Melbourne to host IDF Symposia 2014


Australia’s dairy industry was handed a major international recognition as Melbourne received the honours of hosting the first International Dairy Federation (IDF) Symposia to be held in the country.

Image credit: flickr User:  CALS Cornell
Image credit: flickr User: CALS Cornell

According to the media release by Dairy Australia, Melbourne will host two Symposia; the Second IDF Symposium on Microstructure of Dairy Products, to be held March 3rd-4th, and the Fifth IDF Symposium on Science and Technology of Fermented Milk, scheduled for March 6th-7th.

“The IDF Symposia are the most prestigious conferences on the science of dairy in the world,” said Neil Van Buuren, Program Manager at Dairy Australia and Chairperson of the Symposia coordinating committee.

“It is a real coup to have these meetings here in Melbourne as they really are the ‘Olympics’ of dairy science and to date more than 150 delegates from over 15 countries have registered,” said Mr Van Buuren.

The list of distinguished speakers scheduled to appear at the Symposia includes Dr Jeremy Hill, Chief Technology Officer for Fonterra and President and Chair of the Board of the International Dairy Federation; Dr Wang Jun, Executive Director Beijing Genomics Institute, and Dr Peter De Kok Principal Scientist Flavour, Nizo Food Research, responsible for science quality and innovations in the field of aroma and taste.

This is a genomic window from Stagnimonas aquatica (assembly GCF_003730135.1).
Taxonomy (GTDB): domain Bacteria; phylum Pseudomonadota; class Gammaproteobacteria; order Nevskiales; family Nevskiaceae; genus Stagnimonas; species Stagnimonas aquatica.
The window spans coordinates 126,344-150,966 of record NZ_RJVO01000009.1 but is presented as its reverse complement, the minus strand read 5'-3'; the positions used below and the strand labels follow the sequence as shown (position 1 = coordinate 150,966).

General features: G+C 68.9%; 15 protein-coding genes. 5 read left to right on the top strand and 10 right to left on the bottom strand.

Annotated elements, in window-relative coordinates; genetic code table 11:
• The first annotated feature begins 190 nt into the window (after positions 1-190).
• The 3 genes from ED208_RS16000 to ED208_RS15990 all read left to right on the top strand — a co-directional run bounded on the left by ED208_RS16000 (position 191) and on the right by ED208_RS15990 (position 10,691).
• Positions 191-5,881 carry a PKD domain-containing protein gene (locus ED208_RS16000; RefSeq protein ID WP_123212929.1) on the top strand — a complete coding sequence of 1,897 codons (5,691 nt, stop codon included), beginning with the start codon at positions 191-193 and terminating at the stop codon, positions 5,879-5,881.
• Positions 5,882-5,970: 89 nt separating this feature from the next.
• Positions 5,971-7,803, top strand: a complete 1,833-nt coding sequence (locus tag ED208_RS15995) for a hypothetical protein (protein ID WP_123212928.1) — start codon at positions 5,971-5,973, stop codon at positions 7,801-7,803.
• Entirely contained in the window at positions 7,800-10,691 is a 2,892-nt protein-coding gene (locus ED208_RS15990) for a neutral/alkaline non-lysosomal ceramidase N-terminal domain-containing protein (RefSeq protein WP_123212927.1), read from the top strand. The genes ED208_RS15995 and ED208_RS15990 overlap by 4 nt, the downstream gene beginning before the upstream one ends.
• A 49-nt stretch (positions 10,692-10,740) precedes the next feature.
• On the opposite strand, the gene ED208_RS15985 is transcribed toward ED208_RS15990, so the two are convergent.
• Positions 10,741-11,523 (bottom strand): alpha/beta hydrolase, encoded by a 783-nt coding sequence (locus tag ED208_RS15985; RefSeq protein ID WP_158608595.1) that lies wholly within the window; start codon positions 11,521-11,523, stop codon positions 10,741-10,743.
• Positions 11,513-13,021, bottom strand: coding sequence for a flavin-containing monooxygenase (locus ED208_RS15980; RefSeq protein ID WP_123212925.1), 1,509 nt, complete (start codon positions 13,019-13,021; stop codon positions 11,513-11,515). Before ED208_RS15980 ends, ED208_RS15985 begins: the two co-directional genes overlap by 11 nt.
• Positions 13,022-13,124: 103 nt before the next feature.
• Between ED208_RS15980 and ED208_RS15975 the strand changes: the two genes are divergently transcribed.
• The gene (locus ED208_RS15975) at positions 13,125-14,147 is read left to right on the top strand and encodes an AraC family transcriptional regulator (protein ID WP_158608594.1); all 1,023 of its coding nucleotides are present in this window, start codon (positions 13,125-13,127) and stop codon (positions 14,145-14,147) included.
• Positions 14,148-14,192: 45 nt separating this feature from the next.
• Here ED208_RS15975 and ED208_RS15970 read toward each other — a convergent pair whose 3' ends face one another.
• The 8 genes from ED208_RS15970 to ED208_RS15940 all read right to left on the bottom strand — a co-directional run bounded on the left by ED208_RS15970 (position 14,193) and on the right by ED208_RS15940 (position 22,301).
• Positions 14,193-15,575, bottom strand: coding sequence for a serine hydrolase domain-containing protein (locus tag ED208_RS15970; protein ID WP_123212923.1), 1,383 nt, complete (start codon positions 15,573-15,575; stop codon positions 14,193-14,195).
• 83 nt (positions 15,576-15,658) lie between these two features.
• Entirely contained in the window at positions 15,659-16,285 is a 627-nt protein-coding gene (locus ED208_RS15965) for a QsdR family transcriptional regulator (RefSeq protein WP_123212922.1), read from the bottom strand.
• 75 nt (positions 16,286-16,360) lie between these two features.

“Dr Wang is one of the world’s most important scientists working in the area of genetics and his focus is on the analysis of complex diseases and agricultural crops. In 2012 Nature magazine described Dr Wang as one of the ‘Ten People who Matter’ in science, so it will be fascinating to hear what he has to say,” said Mr Van Buuren.

The Symposium on the Microstructure of Dairy Products will cover topics such as the impact of variables in production such as temperature, pH, calcium and protein concentration, and will also present papers examining the impact of dairy food composition and structure on the digestion process, the rate of protein degradation and nutrient release.

The Symposium on Science and Technology of Fermented Milk will examine the underlying science, manufacture, product development challenges, texture, flavour, shelf-life and health benefits of fermented dairy products.

Sponsored by Dairy Australia, the Symposia will also feature presentations and posters revealing the incredible nutritional and cultural importance of fermented milk in cultures as diverse as Scandinavia, Sub-Sahara Africa and Central Asia.